WHO first called for the global elimination of industrially produced trans fats in 2018, with an elimination target set for 2023.
What are the Major Highlights of the Report?
According to WHO, the consumption of trans fats, which can be found in packaged foods, baked goods, cooking oils and spreads, is responsible for up to half a million premature deaths from heart disease every year.
43 countries have now implemented best-practice policies for tackling trans-fat in food, with 2.8 billion people protected globally. Many countries in America and Europe have phased the substance out with bans on partially hydrogenated oils.
However, no low-income countries have yet adopted such measures.
Currently, 9 of the 16 countries with the highest estimated proportion of coronary heart disease deaths caused by trans-fat intake do not have a best-practice policy.
They are Australia, Azerbaijan, Bhutan, Ecuador, Egypt, Iran (Islamic Republic of), Nepal, Pakistan and Republic of Korea.
Best-practices in trans-fat elimination policies follow specific criteria established by WHO and limit industrially produced trans-fat in all settings. There are two best-practice policy alternatives:
mandatory national limit of 2 grams of industrially produced trans-fat per 100 grams of total fat in all foods;
mandatory national ban on the production or use of partially hydrogenated oils as an ingredient in all foods.
What are Trans Fats?
Trans fat, or trans-fatty acids, are unsaturated fatty acids that come from either natural or industrial sources.
Naturally-occurring trans-fat come from ruminants (cows and sheep).
Industrially-produced trans-fat is formed in an industrial process that adds hydrogen to vegetable oil converting the liquid into a solid, resulting in “partially hydrogenated” oil (PHO).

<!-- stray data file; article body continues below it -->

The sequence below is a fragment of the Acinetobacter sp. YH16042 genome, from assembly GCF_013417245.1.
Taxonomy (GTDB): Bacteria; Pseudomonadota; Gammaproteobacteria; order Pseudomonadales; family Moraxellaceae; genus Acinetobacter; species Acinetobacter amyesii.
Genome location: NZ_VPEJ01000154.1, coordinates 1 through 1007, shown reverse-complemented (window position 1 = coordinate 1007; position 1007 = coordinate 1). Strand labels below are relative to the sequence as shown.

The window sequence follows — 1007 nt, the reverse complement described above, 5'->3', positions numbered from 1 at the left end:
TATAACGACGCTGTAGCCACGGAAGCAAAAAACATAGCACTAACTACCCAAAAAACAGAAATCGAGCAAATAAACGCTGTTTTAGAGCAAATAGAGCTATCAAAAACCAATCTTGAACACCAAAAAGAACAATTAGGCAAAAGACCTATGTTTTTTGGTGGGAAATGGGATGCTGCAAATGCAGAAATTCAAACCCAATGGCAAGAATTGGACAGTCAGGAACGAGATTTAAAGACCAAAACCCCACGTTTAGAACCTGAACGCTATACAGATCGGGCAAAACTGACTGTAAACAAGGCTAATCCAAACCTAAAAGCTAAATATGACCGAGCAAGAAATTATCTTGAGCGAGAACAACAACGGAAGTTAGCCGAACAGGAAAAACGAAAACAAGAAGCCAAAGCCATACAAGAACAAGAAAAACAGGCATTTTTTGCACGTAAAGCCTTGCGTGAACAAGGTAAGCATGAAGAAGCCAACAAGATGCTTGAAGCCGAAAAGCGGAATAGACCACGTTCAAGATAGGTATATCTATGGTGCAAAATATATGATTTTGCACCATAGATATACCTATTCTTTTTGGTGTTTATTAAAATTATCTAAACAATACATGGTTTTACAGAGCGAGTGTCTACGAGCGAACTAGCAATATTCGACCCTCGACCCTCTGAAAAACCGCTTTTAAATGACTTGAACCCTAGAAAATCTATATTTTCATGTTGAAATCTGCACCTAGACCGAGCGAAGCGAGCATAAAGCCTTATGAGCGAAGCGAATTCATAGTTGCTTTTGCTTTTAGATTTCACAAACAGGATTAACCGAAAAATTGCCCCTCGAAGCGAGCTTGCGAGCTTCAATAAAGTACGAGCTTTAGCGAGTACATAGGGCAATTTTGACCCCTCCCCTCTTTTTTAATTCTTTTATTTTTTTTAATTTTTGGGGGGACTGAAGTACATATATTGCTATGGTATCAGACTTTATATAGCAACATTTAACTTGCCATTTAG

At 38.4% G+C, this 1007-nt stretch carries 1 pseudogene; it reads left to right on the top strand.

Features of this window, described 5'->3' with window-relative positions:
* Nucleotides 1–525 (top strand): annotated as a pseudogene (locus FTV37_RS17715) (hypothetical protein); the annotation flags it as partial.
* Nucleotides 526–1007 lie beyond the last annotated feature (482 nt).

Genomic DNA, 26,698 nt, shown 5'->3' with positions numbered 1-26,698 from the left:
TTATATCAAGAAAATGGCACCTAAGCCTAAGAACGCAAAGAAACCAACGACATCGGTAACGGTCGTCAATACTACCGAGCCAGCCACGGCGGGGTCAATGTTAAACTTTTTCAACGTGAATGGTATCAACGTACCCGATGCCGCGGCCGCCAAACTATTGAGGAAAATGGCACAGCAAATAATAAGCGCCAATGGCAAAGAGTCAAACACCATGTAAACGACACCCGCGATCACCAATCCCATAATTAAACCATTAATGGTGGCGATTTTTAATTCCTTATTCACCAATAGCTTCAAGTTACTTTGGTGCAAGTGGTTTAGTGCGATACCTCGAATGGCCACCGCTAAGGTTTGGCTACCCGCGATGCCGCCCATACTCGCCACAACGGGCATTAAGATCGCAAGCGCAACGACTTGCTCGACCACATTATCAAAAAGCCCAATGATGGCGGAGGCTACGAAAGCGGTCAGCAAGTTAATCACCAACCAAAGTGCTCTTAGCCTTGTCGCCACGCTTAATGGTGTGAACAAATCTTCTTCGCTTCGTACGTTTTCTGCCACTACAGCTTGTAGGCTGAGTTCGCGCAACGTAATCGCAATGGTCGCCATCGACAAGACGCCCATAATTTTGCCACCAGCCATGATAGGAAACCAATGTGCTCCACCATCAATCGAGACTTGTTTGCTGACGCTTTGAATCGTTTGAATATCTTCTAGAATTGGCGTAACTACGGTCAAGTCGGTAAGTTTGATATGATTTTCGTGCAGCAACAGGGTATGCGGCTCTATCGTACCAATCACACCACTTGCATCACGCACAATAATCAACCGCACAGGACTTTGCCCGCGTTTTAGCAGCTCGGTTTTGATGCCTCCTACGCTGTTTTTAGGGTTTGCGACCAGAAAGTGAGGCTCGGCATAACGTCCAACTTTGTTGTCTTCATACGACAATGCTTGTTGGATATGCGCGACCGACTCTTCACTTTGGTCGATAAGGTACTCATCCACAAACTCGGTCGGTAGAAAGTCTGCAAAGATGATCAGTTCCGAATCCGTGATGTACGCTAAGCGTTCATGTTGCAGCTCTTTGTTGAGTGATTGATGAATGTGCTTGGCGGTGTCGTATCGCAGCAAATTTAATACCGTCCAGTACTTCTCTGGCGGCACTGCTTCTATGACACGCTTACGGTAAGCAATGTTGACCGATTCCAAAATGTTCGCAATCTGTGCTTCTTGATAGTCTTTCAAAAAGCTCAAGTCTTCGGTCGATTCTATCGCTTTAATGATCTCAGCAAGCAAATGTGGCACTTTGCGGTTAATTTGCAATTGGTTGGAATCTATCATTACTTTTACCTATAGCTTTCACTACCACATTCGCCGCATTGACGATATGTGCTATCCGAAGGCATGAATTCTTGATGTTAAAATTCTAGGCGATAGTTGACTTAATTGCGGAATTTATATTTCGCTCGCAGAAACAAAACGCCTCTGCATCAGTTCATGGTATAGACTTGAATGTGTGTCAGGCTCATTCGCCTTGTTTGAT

Trans fats have been linked to an increased risk of heart disease, as they can raise bad cholesterol (LDL)levels in the blood and lower good cholesterol (HDL) levels.
They can also contribute to the development of other health conditions such as diabetes and obesity.
Challenges in Eliminating Trans Fat:
Trans fats are a cheap and easy way to stabilise and extend the shelf life of food products, which is why they are widely used by food manufacturers.
Many small and medium-sized food manufacturers may not have the resources or technical expertise to reformulate their products to remove trans fats.
Trans fats are often used in food service and restaurant settings, which can be harder to regulate than retail food products.
Changing consumer habits and taste preferences can be difficult, as people have become accustomed to the taste and texture of foods that contain trans fats.
Some countries or regions may have limited infrastructure and resources to monitor and enforce the ban of trans fats.
Initiatives to Eliminate Trans Fat:
Eat Right Movement:Launched in 2018, the programme is built on two broad pillars of ‘Eat Healthy’ and ‘Eat Safe’.
Swachh Bharat Yatra: A Pan-India cyclothon, was launched under the movement to educate citizens on issues of food safety, combating food adulteration and healthy diets.
Heart Attack Rewind: It is a 30-second public service announcement which was broadcasted in 17 languages on social media platforms.
The objective of the campaign was to warn citizens about the health hazards of consuming trans fats and offer strategies to avoid them through healthier alternatives.